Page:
Teacher Assigns Essay Questioning The Holocaust For 18 Pages, And Somehow It Doesn't Go Over Well

Oh no. An eighth-grade teacher at Rialto Unified School District in California took a Holocaust assignment to the extreme, asking his students to argue whether or not the mass murder of six million Jews and other targeted groups of people actually happened — or if it was "merely a political scheme created to influence public emotion and gain wealth." Please, pick your jaw up off the ground. What's worse is that Holocaust Remembrance Day was just last week. Last week.

The anonymous teacher who handed out the 18-page assignment, which was actually created by a group of the school district's teachers, included just three sources — History.com, About.com, and BibleBelievers.org. The latter is a site that features the work of Mark Weber, a man who actually went so far as to create a group solely dedicated to denying that the Holocaust did, in fact, happen. Which speaks for itself, and is probably why parents quickly contacted the school to file complaints about the assignment, which has since been altered.

The Anti-Defamation League caught wind of this assignment and did some investigating. According to the Washington Post, ADL released the following statement to the school district: "It is ADL's general position that an exercise asking students to question whether the Holocaust happened has no academic value; it only gives legitimacy to the hateful and anti-Semitic promoters of Holocaust Denial." Through ADL's investigation, they found that the teacher was "misguided" in trying to assign a critical thinking assignment, and is not an anti-Semite involved with a larger group.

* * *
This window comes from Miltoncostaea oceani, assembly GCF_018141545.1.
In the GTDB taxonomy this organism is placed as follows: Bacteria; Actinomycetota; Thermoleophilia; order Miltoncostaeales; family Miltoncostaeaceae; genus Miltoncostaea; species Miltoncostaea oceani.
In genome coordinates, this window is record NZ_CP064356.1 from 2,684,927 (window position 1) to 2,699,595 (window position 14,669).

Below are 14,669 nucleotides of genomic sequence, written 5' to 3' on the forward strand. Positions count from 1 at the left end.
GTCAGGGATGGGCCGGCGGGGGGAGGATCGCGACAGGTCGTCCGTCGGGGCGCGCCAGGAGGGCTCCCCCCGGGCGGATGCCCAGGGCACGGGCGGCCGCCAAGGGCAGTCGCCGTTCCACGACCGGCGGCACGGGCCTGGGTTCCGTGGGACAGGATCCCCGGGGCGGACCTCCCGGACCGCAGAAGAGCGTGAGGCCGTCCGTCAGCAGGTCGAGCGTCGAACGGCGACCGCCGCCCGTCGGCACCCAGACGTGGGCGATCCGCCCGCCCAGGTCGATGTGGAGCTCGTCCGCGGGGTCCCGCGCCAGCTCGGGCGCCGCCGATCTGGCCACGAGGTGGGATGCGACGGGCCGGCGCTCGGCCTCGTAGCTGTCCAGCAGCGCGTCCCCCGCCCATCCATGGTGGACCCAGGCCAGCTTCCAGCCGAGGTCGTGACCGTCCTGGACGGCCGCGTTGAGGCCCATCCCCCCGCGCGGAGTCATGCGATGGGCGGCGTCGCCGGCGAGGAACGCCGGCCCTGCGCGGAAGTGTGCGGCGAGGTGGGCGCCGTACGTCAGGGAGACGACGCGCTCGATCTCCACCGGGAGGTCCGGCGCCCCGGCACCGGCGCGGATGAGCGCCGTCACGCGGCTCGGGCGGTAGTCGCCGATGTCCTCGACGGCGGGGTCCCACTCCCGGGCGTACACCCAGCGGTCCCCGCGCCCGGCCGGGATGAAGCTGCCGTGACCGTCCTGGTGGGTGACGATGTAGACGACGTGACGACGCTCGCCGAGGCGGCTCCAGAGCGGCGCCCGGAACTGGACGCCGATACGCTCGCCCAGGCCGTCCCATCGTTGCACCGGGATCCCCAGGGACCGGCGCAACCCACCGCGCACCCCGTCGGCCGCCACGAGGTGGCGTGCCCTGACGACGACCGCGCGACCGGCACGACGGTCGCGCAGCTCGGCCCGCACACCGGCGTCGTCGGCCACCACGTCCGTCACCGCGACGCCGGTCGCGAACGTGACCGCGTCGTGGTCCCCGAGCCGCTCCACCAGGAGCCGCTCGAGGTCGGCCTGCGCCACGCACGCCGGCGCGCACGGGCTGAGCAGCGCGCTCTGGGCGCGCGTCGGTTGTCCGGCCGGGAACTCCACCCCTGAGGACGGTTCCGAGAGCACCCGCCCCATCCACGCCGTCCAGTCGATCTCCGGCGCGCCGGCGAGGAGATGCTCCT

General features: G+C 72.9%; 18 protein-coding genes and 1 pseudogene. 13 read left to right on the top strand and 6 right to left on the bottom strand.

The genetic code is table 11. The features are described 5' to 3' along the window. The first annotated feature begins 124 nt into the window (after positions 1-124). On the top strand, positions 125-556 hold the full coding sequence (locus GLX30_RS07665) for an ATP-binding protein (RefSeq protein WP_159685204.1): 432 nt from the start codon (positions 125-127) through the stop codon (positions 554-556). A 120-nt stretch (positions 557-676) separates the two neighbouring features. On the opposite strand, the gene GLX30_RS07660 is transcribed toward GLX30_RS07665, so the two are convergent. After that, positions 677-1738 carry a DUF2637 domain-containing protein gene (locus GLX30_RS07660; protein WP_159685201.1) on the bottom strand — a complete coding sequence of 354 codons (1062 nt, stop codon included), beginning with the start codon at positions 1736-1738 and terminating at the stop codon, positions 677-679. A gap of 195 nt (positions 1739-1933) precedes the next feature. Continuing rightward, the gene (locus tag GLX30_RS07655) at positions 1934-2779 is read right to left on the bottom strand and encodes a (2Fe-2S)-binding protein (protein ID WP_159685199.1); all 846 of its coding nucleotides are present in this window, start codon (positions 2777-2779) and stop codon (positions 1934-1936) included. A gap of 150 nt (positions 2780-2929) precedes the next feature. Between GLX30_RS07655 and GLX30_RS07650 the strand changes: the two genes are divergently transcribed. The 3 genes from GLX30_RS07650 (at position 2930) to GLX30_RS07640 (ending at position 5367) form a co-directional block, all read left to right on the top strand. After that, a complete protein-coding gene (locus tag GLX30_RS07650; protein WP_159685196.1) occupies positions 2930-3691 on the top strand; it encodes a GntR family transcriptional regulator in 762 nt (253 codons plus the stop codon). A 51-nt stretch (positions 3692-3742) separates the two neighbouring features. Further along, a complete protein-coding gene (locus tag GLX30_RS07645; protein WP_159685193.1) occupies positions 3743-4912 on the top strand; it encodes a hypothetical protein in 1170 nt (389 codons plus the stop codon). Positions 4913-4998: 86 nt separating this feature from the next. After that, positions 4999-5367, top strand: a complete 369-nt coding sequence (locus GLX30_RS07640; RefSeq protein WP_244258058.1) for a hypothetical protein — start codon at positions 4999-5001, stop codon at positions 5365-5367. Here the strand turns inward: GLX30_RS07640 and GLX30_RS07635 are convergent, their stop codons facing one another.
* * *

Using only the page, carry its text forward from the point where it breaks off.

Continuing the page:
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On Monday, Republican Tennessee State Senator Stacey Campfield compared signing up for Obamacare to the train rides to concentration camps during the Holocaust.

As reported by Bustle:

That’s right. Campfield compared legislation that gives healthcare to all Americans to the sufferings endured by those in the Holocaust. And as awful as it is, Campfield’s accusation isn’t all that original either — in January last year, Sen. Sheryl Nuxoll of Idaho made the exact same comparison, saying “Much like the Jews boarding the trains to concentration camps, private insurers are used by the feds to put the system in place because the federal government has no way to set up the exchange.”

Campfield has since posted a second entry addressing his remarks, saying “It was not to offend. It was to warn.” Nowhere in the post, however, does he apologize for the offensive comments. Cheekily titled “Here you go,” it may be just as bad as the original.

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